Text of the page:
Down Syndrome Awareness
There are many congenital anomalies known to affect humans and one of them is Down syndrome, also known as Trisomy 21. In medical parlance, Down syndrome is defined as a congenital state characterized by mental retardation ranging from moderate to severe; the presence of anatomical features such as a wide short skull, slanting eyes and broad hands with stubby fingers; and a trisomy (having a triploid chromosome set in a setting when a diploid set is considered normal) of the chromosome numbered 21. This aberration causes the affected individual to be born with a total of 47 chromosomes instead of the usual 46.
The term “Down syndrome” is attributed to a certain British doctor named John Langdon Haydon Down. It was his treatise describing the syndrome, published in 1866, that led to the discovery of and eventually sparked subsequent studies on the condition now commonly referred to as Down syndrome, or Down’s syndrome.
WHAT ARE ITS SYMPTOMS? Symptoms of Down syndrome are manifested differently in one afflicted individual and another, not only physically but also in the degree, or level, of severity. Despite this, people with this kind of congenital anomaly, regardless of age or race, share a handful of recognizable bodily features that are unmistakably those of Down syndrome. Some of these physical signs include a head that is abnormally shaped and typically undersized; oblique eye fissures; abnormally small chin; presence of excess skin at the back of the neck; poor muscle tone; flat nasal bridge; presence of only one line or ridge in the palm of the hand; protruding tongue; unusually small ears, mouth, hands and fingers; and visible white spots (Brushfield spots) on the iris of the eyes.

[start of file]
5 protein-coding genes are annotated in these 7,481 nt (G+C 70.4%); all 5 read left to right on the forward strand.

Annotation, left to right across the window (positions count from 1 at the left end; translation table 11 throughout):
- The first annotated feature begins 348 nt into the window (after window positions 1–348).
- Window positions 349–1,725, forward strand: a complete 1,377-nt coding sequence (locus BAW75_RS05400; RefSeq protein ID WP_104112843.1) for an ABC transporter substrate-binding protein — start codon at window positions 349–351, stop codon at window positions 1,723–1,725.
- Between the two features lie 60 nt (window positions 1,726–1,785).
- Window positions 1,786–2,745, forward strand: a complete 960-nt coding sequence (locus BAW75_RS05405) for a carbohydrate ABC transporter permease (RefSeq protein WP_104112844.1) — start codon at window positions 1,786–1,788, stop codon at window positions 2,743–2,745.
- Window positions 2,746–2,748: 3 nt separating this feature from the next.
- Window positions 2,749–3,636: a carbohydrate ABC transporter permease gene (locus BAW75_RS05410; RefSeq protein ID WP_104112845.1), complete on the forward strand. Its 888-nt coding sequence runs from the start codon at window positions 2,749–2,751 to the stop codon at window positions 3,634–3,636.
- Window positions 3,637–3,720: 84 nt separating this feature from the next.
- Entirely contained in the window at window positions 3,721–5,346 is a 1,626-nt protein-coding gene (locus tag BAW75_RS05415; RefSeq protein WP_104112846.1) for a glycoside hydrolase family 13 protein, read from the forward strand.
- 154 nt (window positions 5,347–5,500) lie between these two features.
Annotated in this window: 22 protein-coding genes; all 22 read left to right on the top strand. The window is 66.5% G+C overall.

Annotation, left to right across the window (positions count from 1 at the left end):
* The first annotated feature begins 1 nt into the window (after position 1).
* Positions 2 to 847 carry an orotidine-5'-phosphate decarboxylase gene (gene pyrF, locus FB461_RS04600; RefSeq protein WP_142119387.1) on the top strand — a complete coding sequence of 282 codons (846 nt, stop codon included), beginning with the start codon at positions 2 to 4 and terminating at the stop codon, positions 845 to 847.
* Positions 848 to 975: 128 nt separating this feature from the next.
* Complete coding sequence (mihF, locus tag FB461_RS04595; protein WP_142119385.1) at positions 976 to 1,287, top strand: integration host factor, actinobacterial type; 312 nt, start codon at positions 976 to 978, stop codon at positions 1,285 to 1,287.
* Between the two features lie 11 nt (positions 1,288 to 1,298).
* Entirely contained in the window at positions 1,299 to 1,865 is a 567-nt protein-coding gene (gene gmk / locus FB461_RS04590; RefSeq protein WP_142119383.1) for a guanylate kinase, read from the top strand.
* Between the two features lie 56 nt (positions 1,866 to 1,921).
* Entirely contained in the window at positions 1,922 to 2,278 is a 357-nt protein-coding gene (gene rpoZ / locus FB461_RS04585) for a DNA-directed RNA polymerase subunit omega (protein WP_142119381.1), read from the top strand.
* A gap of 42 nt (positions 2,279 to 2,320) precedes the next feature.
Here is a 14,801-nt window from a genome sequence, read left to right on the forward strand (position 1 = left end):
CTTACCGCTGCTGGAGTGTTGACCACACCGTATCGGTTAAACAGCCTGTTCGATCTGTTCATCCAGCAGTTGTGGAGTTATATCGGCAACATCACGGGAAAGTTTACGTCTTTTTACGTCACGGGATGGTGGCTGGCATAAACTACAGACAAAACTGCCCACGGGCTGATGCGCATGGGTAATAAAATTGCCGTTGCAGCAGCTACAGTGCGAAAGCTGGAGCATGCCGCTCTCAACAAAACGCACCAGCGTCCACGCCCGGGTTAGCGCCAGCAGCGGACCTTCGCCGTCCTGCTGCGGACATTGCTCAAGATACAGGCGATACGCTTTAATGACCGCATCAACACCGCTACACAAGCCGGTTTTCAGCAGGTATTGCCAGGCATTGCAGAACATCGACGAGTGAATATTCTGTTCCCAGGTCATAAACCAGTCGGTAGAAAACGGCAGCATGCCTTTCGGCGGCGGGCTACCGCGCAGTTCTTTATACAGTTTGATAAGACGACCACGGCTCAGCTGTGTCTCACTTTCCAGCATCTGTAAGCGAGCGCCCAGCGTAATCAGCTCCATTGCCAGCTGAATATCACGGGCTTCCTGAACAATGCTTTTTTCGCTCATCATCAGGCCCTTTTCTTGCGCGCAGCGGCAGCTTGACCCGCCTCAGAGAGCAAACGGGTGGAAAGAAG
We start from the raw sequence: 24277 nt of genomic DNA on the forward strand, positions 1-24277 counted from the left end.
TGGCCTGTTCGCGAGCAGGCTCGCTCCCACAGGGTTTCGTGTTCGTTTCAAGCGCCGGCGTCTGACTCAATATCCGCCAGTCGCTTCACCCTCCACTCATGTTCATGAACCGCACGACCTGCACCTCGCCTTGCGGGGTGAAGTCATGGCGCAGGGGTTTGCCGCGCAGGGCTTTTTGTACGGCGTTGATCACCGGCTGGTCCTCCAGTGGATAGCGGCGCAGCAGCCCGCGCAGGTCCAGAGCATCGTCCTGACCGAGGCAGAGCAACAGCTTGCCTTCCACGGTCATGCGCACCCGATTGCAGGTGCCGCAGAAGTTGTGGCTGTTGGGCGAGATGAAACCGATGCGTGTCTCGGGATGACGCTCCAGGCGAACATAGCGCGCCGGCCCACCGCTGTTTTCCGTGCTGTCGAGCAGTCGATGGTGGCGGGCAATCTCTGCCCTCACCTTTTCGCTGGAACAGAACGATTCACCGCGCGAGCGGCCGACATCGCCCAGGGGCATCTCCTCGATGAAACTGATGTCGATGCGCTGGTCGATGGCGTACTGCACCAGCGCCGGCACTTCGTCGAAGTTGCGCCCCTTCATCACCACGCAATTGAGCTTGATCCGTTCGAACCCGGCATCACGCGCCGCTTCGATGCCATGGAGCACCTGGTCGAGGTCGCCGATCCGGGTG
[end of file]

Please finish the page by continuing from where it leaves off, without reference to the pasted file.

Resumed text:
Typically, children diagnosed with Down syndrome have short stature and never attain their projected or ideal adult height, mainly because there is slowed physical growth. Apart from delayed bodily development, there are also mental (intellectual disability) and social retardation, which pose various problems such as impulsive or reckless behavior, poor judgment, brief attention span, slow learning and strong feelings of anger and frustration.
HOW IS DOWN SYNDROME DIAGNOSED? To confirm a diagnosis of Down syndrome, a blood test is usually performed to check the presence of an extra chromosome. Other tests or examinations that may be carried out include nuchal translucency test, echocardiogram, ECG, ultrasound, and chest and gastrointestinal tract X-rays.
Those who are found to be positive for the disorder should undergo yearly eye exams, annual or bi-annual hearing tests, bi-annual dental exams and annual thyroid tests. They should also undergo X-rays of the upper or cervical spine starting as early as 3 years of age and, in females, Pap smears and pelvic exams starting during adolescence or by age 21.
HOW IS IT TREATED? To date, there is no specific treatment for Down syndrome. The treatment at present mainly focuses on addressing specific medical problems. For instance, a child born with cardiac or gastrointestinal defects may require surgery to immediately rectify the problem. When it comes to dealing with the emotional and social problems associated with the disorder, it is important that caregivers of those afflicted undergo behavioral training, not only to handle all the frustration and compulsive behavior, but also to foster independence early on in life.
By Ritu Goel, MD